_S._ She was a very short thick-made woman: I do not know what else you
would have me say.

_Att._ Was she comely?

_S._ No, not by no manner of means: she was very uncomely, poor child!
She had a great face and hanging chops and a very bad colour like a

_L.C.J._ What is that, mistress? What say you she was like?

_S._ My lord, I ask pardon; I heard Esquire Martin say she looked like a
puddock in the face; and so she did.

_L.C.J._ Did you that? Can you interpret her, Mr Attorney?

_Att._ My lord, I apprehend it is the country word for a toad.

_L.C.J._ Oh, a hop-toad! Ay, go on.

_Att._ Will you give an account to the jury of what passed between you
and the prisoner at the bar in May last?

_S._ Sir, it was this. It was about nine o'clock the evening after that
Ann did not come home, and I was about my work in the house; there was no
company there only Thomas Snell, and it was foul weather. Esquire Martin
came in and called for some drink, and I, by way of pleasantry, I said to
him, "Squire, have you been looking after your sweetheart?" and he flew
out at me in a passion and desired I would not use such expressions. I
was amazed at that, because we were accustomed to joke with him about

_L.C.J._ Who, her?

_S._ Ann Clark, my lord. And we had not heard the news of his being
contracted to a young gentlewoman elsewhere, or I am sure I should have
used better manners. So I said nothing, but being I was a little put out,
I begun singing, to myself as it were, the song they danced to the first
time they met, for I thought it would prick him. It was the same that he
was used to sing when he came down the street; I have heard it very
often: '_Madam, will you walk, will you talk with me?_' And it fell out
that I needed something that was in the kitchen. So I went out to get it,
and all the time I went on singing, something louder and more bold-like.
And as I was there all of a sudden I thought I heard someone answering
outside the house, but I could not be sure because of the wind blowing so
high. So then I stopped singing, and now I heard it plain, saying, '_Yes,
sir, I will walk, I will talk with you_,' and I knew the voice for Ann
Clark's voice.

_Att._ How did you know it to be her voice?

_S._ It was impossible I could be mistaken. She had a dreadful voice, a
kind of a squalling voice, in particular if she tried to sing. And there
was nobody in the village that could counterfeit it, for they often
tried. So, hearing that, I was glad, because we were all in an anxiety to
know what was gone with her: for though she was a natural, she had a good
disposition and was very tractable: and says I to myself, 'What, child!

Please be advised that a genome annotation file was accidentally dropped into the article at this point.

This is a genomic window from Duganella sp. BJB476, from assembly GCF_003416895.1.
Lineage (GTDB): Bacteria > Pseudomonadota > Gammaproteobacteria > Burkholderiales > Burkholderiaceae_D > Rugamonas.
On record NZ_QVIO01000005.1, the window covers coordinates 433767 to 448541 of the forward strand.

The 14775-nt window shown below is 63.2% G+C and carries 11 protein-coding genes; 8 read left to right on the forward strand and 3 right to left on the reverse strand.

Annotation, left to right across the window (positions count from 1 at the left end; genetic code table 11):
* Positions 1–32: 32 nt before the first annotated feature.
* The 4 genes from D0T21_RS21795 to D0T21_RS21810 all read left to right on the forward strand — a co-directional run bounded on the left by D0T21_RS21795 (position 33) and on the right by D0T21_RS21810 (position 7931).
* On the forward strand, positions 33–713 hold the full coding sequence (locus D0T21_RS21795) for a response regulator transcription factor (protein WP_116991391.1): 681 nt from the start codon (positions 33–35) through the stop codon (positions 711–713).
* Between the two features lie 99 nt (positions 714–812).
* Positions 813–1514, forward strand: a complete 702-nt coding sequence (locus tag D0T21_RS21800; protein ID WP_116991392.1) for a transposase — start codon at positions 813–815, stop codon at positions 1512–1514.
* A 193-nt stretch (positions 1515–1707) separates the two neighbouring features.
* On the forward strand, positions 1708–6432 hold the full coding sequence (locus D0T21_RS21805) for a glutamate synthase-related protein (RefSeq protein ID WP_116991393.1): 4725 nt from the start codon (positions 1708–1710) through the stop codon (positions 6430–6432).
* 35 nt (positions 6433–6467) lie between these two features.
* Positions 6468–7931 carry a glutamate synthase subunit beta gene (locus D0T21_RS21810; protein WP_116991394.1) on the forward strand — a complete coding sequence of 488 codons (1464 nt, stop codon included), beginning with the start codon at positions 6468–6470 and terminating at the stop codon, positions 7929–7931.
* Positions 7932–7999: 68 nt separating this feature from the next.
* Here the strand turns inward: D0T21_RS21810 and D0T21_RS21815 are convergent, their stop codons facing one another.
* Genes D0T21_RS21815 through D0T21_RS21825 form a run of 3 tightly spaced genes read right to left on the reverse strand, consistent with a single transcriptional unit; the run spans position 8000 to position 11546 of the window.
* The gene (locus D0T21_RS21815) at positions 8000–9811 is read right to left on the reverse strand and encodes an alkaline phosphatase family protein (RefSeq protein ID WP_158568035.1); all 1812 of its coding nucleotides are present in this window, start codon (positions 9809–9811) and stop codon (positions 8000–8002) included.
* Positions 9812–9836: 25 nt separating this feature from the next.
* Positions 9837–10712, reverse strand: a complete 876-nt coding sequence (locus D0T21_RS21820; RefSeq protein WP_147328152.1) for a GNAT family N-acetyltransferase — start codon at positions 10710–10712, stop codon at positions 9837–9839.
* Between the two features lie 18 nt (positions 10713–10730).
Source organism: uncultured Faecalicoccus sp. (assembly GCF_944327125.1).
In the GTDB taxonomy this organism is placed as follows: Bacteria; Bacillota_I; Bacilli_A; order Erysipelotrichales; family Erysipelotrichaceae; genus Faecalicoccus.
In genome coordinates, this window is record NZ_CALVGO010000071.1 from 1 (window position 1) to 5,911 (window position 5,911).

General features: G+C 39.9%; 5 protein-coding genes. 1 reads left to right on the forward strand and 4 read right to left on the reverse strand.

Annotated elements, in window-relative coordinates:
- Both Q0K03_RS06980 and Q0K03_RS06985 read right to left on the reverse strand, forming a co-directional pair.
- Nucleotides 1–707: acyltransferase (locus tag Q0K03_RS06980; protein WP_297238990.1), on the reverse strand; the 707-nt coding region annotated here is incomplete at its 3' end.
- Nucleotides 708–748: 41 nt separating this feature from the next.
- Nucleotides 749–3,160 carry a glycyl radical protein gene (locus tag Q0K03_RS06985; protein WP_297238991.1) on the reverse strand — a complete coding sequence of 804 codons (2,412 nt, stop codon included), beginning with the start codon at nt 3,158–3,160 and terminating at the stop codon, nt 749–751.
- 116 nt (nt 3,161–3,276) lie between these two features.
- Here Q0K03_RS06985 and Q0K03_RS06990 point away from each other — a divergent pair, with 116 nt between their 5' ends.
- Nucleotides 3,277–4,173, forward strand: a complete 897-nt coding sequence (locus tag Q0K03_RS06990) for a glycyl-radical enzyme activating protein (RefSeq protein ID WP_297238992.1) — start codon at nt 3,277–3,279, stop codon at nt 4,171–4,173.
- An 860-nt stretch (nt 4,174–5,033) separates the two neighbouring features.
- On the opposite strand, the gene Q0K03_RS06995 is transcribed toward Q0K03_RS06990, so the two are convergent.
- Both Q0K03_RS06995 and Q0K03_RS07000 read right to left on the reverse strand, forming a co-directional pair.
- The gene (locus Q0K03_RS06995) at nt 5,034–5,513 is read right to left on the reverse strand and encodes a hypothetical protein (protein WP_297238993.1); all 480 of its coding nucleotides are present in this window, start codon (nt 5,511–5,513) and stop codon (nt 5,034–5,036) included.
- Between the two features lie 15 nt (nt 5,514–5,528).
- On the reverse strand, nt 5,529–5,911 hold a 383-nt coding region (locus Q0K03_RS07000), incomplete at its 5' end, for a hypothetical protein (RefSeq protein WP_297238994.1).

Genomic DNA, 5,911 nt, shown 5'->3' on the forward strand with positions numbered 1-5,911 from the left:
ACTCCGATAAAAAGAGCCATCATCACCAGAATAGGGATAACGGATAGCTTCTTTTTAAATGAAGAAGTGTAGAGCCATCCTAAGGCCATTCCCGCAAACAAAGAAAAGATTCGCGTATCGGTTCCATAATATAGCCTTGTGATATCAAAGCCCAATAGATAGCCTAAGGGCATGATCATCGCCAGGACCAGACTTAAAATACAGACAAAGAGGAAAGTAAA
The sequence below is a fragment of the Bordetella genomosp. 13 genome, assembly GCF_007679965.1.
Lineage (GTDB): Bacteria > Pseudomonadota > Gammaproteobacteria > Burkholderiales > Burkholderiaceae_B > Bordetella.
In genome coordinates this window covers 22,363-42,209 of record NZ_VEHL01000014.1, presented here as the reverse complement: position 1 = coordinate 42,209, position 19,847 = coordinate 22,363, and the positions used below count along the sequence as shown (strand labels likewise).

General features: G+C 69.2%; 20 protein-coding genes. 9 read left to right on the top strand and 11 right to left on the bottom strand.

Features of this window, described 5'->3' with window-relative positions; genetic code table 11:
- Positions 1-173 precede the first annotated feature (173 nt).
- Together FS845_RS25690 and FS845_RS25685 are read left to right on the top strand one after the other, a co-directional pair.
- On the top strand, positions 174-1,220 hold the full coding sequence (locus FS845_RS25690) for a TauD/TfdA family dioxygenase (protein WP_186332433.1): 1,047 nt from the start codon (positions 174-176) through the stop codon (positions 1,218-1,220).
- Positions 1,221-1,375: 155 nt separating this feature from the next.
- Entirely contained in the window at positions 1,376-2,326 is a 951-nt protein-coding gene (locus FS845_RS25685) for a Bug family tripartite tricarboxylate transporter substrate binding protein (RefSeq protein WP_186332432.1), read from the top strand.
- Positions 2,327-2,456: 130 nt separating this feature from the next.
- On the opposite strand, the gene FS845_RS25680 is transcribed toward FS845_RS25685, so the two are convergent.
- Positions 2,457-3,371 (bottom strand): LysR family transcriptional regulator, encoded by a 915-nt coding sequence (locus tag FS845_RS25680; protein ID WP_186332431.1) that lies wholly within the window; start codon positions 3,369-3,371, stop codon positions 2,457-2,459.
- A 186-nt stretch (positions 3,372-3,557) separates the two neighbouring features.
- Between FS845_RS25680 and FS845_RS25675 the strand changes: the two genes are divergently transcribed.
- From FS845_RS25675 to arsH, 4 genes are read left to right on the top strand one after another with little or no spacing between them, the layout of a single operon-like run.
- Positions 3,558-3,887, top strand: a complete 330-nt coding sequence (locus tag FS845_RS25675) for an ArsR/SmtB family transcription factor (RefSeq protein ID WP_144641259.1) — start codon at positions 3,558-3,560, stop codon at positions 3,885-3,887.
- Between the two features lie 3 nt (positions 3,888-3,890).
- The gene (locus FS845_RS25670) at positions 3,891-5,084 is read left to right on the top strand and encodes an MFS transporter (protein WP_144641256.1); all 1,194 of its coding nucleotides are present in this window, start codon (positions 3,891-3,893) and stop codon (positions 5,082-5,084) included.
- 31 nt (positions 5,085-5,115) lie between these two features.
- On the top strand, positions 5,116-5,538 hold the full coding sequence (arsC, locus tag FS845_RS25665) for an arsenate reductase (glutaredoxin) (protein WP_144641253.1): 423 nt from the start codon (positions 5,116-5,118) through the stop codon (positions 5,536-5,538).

are you returned, then?' and I ran into the front room, and said to
Squire Martin as I passed by, 'Squire, here is your sweetheart back
again: shall I call her in?' and with that I went to open the door; but
Squire Martin he caught hold of me, and it seemed to me he was out of his
wits, or near upon. 'Hold, woman,' says he, 'in God's name!' and I know
not what else: he was all of a shake. Then I was angry, and said I,
'What! are you not glad that poor child is found?' and I called to Thomas
Snell and said,' If the Squire will not let me, do you open the door and
call her in.' So Thomas Snell went and opened the door, and the wind
setting that way blew in and overset the two candles that was all we had
lighted: and Esquire Martin fell away from holding me; I think he fell
down on the floor, but we were wholly in the dark, and it was a minute or
two before I got a light again: and while I was feeling for the fire-box,
I am not certain but I heard someone step 'cross the floor, and I am sure
I heard the door of the great cupboard that stands in the room open and
shut to. Then, when I had a light again, I see Esquire Martin on the
settle, all white and sweaty as if he had swounded away, and his arms
hanging down; and I was going to help him; but just then it caught my eye
that there was something like a bit of a dress shut into the cupboard
door, and it came to my mind I had heard that door shut. So I thought it
might be some person had run in when the light was quenched, and was
hiding in the cupboard. So I went up closer and looked: and there was a
bit of a black stuff cloak, and just below it an edge of a brown stuff
dress, both sticking out of the shut of the door: and both of them was
low down, as if the person that had them on might be crouched down

_Att._ What did you take it to be?

_S._ I took it to be a woman's dress.

_Att._ Could you make any guess whom it belonged to? Did you know anyone
who wore such a dress?

_S._ It was a common stuff, by what I could see. I have seen many women
wearing such a stuff in our parish.

_Att._ Was it like Ann Clark's dress?

_S._ She used to wear just such a dress: but I could not say on my oath
it was hers.

_Att_. Did you observe anything else about it?

_S_. I did notice that it looked very wet: but it was foul weather

_L.C.J._ Did you feel of it, mistress?

_S._ No, my lord, I did not like to touch it.

_L.C.J._ Not like? Why that? Are you so nice that you scruple to feel of
a wet dress?

_S._ Indeed, my lord, I cannot very well tell why: only it had a nasty
ugly look about it.

_L.C.J._ Well, go on.

_S_. Then I called again to Thomas Snell, and bid him come to me and
catch anyone that come out when I should open the cupboard door, 'for,'
says I, 'there is someone hiding within, and I would know what she
wants.' And with that Squire Martin gave a sort of a cry or a shout and
ran out of the house into the dark, and I felt the cupboard door pushed
out against me while I held it, and Thomas Snell helped me: but for all
we pressed to keep it shut as hard as we could, it was forced out against
us, and we had to fall back.

_L.C.J._ And pray what came out--a mouse?

_S._ No, my lord, it was greater than a mouse, but I could not see what